Allens Partner Miriam Stiel and Lawyer Tracy Lu report on the decision.

Thursday, January 17, 2013

Careless Whispers: Tivo v Vivo

By Ali Ridley, Lawyer

A recent decision of the Full Federal Court has emphasised the importance of considering the aural and phonetic similarities between trade marks, rather than solely the visual similarities, when determining if marks are deceptively similar.

The Full Court considered deceptive similarity, among other issues, in relation to two marks owned by the audiovisual companies, Tivo Inc and Vivo International Corporation Pty Ltd for the words Tivo and Vivo respectively. 

Primary decision

In the first instance decision, Dodds-Streeton J held that it was significant that the two marks had a striking aural similarity. In particular, the prominence of the IVO part of the mark was significant. This factor, combined with the possibility of careless pronunciation, cursory reading, imprecise articulation and imperfect recollection meant it was likely confusion would occur. This was further compounded by the similarity of the products and the similar environments in which they were to be purchased. While there was no evidence of customers being confused, the judge found that the evidence of trained staff being confused indicated that it was likely that ordinary consumers would also be confused by the two marks.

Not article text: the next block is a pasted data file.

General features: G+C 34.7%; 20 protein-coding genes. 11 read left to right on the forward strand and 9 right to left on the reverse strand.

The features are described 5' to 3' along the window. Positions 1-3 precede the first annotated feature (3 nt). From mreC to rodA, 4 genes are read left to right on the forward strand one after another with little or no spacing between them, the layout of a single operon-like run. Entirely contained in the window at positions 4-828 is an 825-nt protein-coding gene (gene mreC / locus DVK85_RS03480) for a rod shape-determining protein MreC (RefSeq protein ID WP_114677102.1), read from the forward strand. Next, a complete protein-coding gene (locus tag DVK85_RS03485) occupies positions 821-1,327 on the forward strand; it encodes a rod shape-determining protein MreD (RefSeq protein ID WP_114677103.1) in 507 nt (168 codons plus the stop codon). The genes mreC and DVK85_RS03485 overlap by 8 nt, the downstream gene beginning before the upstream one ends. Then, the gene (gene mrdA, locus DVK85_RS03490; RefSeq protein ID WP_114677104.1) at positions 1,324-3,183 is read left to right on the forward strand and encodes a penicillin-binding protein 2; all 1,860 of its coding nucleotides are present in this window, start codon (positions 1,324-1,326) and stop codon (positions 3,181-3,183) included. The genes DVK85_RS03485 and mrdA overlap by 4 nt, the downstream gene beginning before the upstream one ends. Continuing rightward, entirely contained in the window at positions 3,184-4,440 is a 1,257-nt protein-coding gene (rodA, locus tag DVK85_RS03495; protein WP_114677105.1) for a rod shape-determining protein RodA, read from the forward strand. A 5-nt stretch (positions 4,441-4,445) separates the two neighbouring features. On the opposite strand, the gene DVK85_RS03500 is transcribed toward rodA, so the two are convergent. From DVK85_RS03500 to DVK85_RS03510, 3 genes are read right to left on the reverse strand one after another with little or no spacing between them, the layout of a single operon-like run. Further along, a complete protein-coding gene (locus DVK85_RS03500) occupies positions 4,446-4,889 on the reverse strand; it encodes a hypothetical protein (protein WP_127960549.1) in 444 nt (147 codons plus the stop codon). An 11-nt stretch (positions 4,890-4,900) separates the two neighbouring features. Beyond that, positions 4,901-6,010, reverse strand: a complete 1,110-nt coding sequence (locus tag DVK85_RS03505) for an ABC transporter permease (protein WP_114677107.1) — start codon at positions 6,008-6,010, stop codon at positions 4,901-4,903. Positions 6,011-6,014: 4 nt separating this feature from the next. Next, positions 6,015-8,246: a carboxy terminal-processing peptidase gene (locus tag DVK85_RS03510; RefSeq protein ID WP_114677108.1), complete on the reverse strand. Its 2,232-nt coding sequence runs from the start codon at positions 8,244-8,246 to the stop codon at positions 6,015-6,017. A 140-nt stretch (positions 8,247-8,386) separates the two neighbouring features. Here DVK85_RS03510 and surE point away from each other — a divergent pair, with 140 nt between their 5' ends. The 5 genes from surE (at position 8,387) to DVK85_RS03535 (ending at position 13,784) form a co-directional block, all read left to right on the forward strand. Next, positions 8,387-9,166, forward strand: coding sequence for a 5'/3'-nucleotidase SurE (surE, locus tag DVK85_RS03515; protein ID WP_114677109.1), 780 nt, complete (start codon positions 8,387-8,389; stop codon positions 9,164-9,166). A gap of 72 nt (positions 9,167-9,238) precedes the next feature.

Accordingly, the two marks were found to be deceptively similar.

Appeal decision

In two separate judgements, the Full Federal Court upheld the decision of the primary judge. In response to submissions by Vivo, the court found that the primary judge did consider the lack of visual similarity between the two marks as a factor in making her decision. The Full Federal Court also noted that while Vivo's expert had established that Tivo and Vivo were phonetically different, it was significant that similar sounds characterised their pronunciation.